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Extractions are necessary to remove teeth that are damaged beyond any form of restoration. In most cases, we will have to extract teeth with very big cavities, root canal infections, or damage due to external trauma. However, before performing an extraction, we will consider every means of restoring it to its ideal form. But, when all means of restoration fail, the tooth would have to be extracted to prevent it from becoming a severe health condition.
When Would an Extraction Be Necessary?
- Tooth extraction may be necessary in the following cases:
A tooth may have to be extracted when it has been seriously affected by a cavity. In the worst case, we would try to save it using root canal therapy by getting rid of the infected pulp. If the treatment doesn’t prove useful in restoring the tooth, it will have to be extracted.
- When a tooth undergoes damage due to external trauma, it may suffer minor cracks, chipping, fracture, or even break off at the gum line. It is best to have it extracted to prevent the tooth from causing a lot of pain and leading to oral infections.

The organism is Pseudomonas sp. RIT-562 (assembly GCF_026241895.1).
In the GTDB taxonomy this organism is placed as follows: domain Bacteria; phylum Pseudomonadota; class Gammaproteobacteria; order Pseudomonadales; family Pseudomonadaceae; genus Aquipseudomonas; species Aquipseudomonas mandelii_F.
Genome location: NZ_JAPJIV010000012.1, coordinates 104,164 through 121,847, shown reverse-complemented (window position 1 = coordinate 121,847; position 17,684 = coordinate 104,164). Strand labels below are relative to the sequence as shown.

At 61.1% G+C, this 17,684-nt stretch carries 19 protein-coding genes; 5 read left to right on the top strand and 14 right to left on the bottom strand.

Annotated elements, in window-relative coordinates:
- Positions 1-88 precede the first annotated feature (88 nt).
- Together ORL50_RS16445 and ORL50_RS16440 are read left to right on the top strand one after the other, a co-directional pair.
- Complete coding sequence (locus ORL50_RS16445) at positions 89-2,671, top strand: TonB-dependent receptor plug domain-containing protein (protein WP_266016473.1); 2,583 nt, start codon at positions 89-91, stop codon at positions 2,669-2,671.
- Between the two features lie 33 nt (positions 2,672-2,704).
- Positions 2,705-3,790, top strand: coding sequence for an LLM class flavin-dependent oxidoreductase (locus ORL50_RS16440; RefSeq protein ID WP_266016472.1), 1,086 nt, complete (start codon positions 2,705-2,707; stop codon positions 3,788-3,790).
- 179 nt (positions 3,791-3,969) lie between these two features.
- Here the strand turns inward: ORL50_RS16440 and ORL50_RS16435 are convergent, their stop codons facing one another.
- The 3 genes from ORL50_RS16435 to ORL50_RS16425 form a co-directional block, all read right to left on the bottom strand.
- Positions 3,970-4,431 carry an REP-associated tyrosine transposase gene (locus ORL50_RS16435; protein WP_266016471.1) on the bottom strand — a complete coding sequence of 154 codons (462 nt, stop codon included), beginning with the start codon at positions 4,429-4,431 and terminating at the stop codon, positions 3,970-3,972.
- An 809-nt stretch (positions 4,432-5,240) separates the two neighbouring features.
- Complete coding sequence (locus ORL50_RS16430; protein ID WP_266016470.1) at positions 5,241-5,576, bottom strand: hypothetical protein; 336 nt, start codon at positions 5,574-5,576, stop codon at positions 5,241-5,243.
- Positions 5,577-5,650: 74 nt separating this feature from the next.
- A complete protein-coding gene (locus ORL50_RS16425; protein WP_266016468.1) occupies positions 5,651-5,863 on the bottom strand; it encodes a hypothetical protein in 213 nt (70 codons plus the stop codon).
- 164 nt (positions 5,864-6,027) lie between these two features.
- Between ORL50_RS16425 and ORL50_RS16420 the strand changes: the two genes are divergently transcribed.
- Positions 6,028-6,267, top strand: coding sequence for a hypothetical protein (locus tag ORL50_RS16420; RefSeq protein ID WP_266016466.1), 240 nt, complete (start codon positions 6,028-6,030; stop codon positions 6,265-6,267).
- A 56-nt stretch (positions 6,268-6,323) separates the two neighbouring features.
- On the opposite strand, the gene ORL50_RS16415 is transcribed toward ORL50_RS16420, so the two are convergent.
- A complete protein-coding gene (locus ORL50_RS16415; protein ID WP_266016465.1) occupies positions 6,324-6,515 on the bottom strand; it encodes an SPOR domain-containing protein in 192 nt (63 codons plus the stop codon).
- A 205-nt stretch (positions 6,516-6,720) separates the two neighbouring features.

How Is the Extraction Carried out?
When you visit our practice to get a dental extraction, we will start with an initial screening of the oral cavity. The tooth tobe extracted will be cleaned to get rid of microbes and prevent them from entering the site of extraction. Local anesthesia will be administered to numb the soft tissues of the mouth, teeth, and jawbone. This prevents any pain and discomfort during the extraction.
Once the anesthesia takes effect, the tooth will be gripped using forceps and shaken lightly to loosen it from the socket. Next, it will be pulled out of the socket in its entirety in one swift motion. The patient would just feel a slight sensation of pressure and no pain at all. You will be asked to bite into a piece of gauze to control the bleeding and to promote the formation of a clot.
For the next few days after an extraction, avoid consuming foods that are too hot, cold, or spicy. Also, take extra care not to dislodge the clot while brushing your teeth, which otherwise could cause more bleeding. Once the wound heals, we can go ahead with planning the restoration procedure.